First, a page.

With every artist Riley supported, his drumming emanated vibrant joy. Explaining to MD why he loved music, he said, “We’re only trying to give somebody a moment’s pleasure, and I don’t think there is anything higher than that.”
by Jeff Potter
Pat Torpey: 1953-2018
The soul of hit-makers Mr. Big.
This past February 7, the drummer, backing vocalist, and founding member of the hit hard-rock band Mr. Big, Pat Torpey’s passed away from complications of Parkinson’s disease. He was sixty-four years old.
Before forming Mr. Big in 1988 with bassist Billy Sheehan, guitarist Paul Gilbert, and vocalist Eric Martin, Torpey played with a number of artists, including Belinda Carlisle, Ted Nugent, and the Knack. The drummer recorded six studio albums with Mr. Big before the group disbanded in 2002. Its hits during this period included “Alive and Kickin’,” “Just Take My Heart,” and the breakthrough smash “To Be With You.” The band reunited in 2009 and went on to release What If… and …The Stories We Could Tell; 2017’s Defying Gravity featured Matt Starr on drums due to Torpey’s health issues.
Torpey released two solo albums internationally—1998’s Odd Man Out and 1999’s Y2K. For more information, head to moderndrummer.com.
Pioneer of solo percussion.
The pioneering artist, percussionist, and poet Z’EV—born Stefan Joel Weisser—passed away in Chicago last December 16. Z’EV sustained a career principally as a solo percussionist. He sometimes collaborated with others, including the avant-garde guitarists Elliott Sharp and Glenn Branca, but solo performances were the main vehicle for his music between the late 1960s and his passing. As a pioneer and prominent figure of the late-’70s to early-’80s wave of industrial music, Z’EV explored innovative styles of percussion as a performance art. He wrestled on stage and in galleries with raw materials like plastic, titanium, and steel while also incorporating more conventional drumming techniques. His real achievement, however, was “catacoustic” performance, in which he would create and sustain harmonic environments through his percussion that would enable him to effectively “play” the room in which he performed.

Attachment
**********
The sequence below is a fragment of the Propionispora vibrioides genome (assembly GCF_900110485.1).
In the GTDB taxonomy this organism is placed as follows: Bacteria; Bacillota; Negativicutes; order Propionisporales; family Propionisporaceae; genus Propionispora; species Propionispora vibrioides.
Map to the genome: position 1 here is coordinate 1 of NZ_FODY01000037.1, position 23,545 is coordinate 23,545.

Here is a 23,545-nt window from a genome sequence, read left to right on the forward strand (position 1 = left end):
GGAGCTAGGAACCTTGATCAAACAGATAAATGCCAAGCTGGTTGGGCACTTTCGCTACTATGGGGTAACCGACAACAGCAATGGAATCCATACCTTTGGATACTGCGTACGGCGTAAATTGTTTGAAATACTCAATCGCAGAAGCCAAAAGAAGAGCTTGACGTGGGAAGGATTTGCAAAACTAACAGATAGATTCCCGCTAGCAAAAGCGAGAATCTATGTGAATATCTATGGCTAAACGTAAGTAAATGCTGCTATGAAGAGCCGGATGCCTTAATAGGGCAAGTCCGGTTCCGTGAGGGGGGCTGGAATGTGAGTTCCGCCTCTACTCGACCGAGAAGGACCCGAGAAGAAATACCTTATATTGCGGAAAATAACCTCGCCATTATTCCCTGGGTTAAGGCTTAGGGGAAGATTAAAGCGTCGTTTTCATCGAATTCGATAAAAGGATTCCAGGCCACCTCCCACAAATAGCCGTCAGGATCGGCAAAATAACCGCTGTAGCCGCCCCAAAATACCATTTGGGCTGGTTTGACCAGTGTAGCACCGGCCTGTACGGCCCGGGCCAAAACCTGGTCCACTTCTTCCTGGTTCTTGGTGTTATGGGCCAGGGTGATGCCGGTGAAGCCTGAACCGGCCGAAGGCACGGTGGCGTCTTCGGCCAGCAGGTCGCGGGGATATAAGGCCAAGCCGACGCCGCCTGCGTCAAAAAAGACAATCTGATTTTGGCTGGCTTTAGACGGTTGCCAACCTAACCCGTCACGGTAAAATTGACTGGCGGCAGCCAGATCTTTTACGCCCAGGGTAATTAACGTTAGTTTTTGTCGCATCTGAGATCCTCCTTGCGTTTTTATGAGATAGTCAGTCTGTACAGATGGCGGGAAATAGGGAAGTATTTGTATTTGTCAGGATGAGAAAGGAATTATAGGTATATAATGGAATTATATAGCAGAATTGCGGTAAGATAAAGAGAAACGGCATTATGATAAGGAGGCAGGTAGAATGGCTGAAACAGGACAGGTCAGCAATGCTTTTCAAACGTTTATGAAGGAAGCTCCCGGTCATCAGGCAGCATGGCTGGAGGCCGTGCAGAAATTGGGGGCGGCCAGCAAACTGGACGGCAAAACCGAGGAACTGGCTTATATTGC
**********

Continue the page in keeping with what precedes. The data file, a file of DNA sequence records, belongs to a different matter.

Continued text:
Z’EV lived from gig to gig, flying all over the world to explore and bring his sound to new audiences. As such, he went long periods without really having a home. He retired in the ’90s for a period while he took care of his mother until her death. But in the 2000s he returned to the road with new fervor and played more shows than he ever had before. There are abundant videos on YouTube of his performances, and a documentary film about his art by filmmaker Ellen Zweig, Heart Beat Ear Drum, was released in 2015.
Z’EV performed thousands of shows and recorded innumerable albums both as a solo artist and in collaboration with many other musicians of note. A heavy smoker for years, he contracted COPD and was in a slow decline due to inhibited breathing that forced him to alter his performance concept and execution in recent years. After he sustained injuries during a train derailment while traveling to Chicago in 2016, his health precipitously declined.
Z’EV could legitimately make the claim of being the first artist to make a living as a solo percussionist—and doing so on his own terms, in an unconventional manner that had never been seen before and will likely never be seen again. He was a first-class artist, a genuine thinker, a good friend, and a collaborator with many musicians, me included. He had an indelible influence on countless players, composers, and artists in many diverse genres, as evidenced by his impact on the solo artist and drummer Scotty Irving of the Clang Quartet. “Z’EV was a mentor and friend,” Irving tells Modern Drummer. “His influence on me and many of my other influences is beyond words. He’s one of the first people I ever saw who performed with non-instruments, and his one-man shows partly motivated me to pursue his same path.”
Many who saw more limelight than Z’EV did in his time are deeply in his debt. He was a true original and shouldn’t be forgotten.
by Karl J. Palouček